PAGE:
Stuart Nisbet explores the colourful history of a mill with which walkers by the Kelvin are familiar – in under a different name
North Woodside is probably the best-known mill on the Kelvin. This is because of the survival of the mill foundations, the dam and the long lade. At the time of writing, the final use of the mill is well illustrated on a display board.
Although the mill is well known, it is also a puzzle. Firstly, it is best known asathe ‘Flint Mill’, which is not a familiar type of watermill. Secondly, some of the remains on the site have very little to do with water power.
For part of its life the mill used water power to process flints, one of the ingredients for pottery making. The process had a number of stages, but the reason for its being situated beside the Kelvin was to apply water power to the grinding stage. The grinding house and its water wheel straddled the lade, just where it disappears under the mill site. The grinding pans were in the rectangular building whose foundation survive to the east of the lade. Grinding was the middle stage of three main processes. The first stage was the burning of the flints in the kiln, whose altered stump survives. The final stage was drying of the wet flint slurry in the drying house, whose foundations also survive.
The reason for locating a mill here was due to the flat site and the ability to create a fall by means of a dam and a long lade. On many nearby parts of the Kelvin, the banks are steep and inaccessible, with no suitable riverside sites to build a mill.
North Woodside is a good illustration of a mill which is indelibly labelled with a single product (flint), yet had numerous uses over the centuries. One of the main snags in unravelling its story is the difficulty of separating the history of North Woodside from South Woodside, the next mill downstream at Kelvin Bridge. Further confusion about the site stems from having two or more completely separate uses at any one time.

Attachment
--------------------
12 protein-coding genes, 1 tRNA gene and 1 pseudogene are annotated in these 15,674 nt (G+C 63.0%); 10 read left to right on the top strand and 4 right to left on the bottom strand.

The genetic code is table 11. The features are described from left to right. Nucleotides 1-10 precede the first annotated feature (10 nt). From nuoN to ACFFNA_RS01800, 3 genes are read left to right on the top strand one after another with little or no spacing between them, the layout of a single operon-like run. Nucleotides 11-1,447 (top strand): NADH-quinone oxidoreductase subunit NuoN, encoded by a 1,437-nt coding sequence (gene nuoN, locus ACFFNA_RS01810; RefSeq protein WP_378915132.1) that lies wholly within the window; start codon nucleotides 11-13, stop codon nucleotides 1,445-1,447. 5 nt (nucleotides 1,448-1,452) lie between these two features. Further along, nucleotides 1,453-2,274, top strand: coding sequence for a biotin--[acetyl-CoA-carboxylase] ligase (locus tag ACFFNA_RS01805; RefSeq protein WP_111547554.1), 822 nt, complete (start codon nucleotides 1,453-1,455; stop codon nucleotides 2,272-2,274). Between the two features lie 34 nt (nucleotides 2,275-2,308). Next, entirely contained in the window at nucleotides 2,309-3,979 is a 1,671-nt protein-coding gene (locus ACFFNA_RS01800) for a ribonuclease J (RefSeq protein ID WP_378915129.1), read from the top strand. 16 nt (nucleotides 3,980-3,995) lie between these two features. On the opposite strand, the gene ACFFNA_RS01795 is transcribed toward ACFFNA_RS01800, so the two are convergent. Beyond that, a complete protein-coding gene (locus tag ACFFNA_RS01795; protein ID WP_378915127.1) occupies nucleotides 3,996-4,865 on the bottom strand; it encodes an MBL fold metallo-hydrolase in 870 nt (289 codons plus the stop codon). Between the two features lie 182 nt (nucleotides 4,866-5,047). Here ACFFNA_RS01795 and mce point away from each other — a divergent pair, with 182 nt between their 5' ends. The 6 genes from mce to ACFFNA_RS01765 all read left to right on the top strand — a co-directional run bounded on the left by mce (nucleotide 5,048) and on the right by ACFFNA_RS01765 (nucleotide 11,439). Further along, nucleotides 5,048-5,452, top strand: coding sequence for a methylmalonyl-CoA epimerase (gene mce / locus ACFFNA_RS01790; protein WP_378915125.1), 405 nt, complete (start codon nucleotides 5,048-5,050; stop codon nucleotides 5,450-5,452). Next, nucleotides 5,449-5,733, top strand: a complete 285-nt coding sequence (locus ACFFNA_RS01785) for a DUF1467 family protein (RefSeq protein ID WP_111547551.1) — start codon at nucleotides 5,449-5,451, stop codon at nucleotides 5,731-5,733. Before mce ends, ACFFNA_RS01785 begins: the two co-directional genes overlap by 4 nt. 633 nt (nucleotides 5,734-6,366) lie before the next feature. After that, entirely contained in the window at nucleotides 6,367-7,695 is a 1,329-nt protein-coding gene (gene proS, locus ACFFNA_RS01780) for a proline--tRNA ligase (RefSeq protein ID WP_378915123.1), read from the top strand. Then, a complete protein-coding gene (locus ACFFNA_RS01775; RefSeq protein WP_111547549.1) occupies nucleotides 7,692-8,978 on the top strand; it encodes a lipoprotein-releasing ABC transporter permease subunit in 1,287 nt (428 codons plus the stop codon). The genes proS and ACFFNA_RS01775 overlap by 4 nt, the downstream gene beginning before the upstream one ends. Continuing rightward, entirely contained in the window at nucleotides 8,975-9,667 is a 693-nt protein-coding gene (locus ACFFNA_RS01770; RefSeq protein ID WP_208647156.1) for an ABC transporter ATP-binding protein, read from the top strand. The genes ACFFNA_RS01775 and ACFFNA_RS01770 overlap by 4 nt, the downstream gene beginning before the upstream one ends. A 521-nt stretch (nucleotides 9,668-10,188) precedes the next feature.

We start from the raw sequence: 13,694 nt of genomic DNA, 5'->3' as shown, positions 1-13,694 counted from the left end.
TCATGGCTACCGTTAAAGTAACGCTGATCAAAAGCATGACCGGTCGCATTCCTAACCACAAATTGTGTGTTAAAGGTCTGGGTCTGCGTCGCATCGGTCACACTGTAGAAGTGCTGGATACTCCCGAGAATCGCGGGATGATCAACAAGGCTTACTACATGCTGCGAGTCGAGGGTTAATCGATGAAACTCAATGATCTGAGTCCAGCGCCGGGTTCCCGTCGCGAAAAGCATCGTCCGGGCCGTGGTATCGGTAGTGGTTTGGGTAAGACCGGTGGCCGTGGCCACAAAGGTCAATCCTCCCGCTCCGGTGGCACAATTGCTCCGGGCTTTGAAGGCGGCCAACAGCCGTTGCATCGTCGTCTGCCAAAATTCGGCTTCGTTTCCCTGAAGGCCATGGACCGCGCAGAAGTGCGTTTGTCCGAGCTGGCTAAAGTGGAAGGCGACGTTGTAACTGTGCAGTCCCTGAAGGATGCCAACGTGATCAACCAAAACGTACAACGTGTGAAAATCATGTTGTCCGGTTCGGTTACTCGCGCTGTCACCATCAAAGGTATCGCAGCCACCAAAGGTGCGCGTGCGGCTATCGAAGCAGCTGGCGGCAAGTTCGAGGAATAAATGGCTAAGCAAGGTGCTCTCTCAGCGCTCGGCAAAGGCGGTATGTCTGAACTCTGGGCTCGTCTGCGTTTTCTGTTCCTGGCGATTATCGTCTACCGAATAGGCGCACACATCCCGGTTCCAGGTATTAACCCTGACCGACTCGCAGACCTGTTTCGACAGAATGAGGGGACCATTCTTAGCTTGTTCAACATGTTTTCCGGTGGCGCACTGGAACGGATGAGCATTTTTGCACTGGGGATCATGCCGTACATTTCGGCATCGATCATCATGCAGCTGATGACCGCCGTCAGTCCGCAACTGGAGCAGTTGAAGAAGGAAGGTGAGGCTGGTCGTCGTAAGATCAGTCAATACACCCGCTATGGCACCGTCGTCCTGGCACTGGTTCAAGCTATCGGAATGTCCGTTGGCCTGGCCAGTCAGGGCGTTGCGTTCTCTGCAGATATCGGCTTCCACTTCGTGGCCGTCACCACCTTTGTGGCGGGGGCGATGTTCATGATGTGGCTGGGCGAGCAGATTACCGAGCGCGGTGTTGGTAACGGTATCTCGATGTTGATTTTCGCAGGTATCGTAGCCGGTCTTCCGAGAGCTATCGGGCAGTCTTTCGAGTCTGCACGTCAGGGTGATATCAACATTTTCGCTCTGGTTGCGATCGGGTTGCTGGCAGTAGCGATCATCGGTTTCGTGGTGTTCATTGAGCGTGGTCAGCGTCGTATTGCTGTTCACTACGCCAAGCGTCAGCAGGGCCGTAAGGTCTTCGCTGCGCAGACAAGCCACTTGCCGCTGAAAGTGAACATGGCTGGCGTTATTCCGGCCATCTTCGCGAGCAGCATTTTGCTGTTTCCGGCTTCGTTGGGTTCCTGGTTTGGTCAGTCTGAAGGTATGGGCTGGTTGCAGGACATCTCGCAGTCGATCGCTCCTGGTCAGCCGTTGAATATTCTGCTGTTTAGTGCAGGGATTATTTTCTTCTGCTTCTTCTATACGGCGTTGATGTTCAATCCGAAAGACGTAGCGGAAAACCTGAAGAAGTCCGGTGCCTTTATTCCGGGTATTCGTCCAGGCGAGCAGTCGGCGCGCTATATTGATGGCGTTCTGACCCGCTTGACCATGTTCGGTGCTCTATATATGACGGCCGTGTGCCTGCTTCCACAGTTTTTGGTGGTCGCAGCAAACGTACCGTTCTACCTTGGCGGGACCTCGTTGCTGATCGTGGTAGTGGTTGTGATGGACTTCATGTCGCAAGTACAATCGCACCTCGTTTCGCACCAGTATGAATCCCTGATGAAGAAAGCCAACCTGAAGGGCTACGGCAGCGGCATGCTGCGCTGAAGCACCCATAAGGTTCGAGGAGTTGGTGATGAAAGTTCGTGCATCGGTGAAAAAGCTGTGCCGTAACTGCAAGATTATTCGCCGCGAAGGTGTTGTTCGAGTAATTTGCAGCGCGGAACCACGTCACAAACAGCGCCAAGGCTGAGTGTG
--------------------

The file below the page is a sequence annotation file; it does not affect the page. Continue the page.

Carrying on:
North Woodside mill is assumed to have started as a medieval meal mill and by the early eighteenth century was a barley mill. From the 1750s it commenced its long-running connection with pottery making. Initially it was used for grinding coloured dyes, when it had the engaging title of ‘the Colour Mill’. Thus rather than being lumbered with the ‘flint mill’ name, it could just as easily be remembered as the Colour Mill.
At the time, pottery was toughened by adding ground flint, and the mill carried out the grinding process by the end of the eighteenth century, if not earlier. Around this period Garrioch Mill upstream had also started up. We will find out more about Garrioch Mill in the next issue of FORK News.
The barley mill continued in tandem with the wider industrial uses. In 1802 Garrioch and Woodside were advertised jointly as corn, barley and flint mills. By 1810 Woodside was reputedly a gunpowder mill. In 1841 it was burnt down and is shown ruined in contemporary drawings. It was rebuilt as a corn and flour mill by David Jackson, whose name is still applied to the dam.
The site was altered greatly over the years. In the 1840s the lade continued well beyond the mill site, before returning to the river. In the 1860s it was still used for processing colours, reinforcing its brighter image as the Colour Mill. Flint grinding also continued intermittently on the site from the 1750s until 1963, when the mill finally closed. The later owners included the Ferguslie Fireclay Company in Paisley. Rather than making fine pottery, they used the flint for the production of sanitary ware and pipes.
Perhaps the biggest asset of North Woodside is the long lade, leading back to the dam. This provides a vivid impression of the main parts of a water mill, helping us picture other mills on the Kelvin which are long gone. Near the top of the lade can be seen the foundations of a pier of the former Queen Margaret Bridge or ‘Walker’s Bridge’, demolished in 1970.
I would encourage you to visit the site and read more about this fascinating mill, particularly while the signboard survives! Walking up the lade, the long ‘island’ of ground between the lade and the Kelvin was the miller’s garden. In 1934 it was described as being planted with threes and shrubs, and a sanctuary for numerous birds. At the top of the site is Jackson’s dam, which still demonstrates the power of the Kelvin, the source of energy for so many early mills.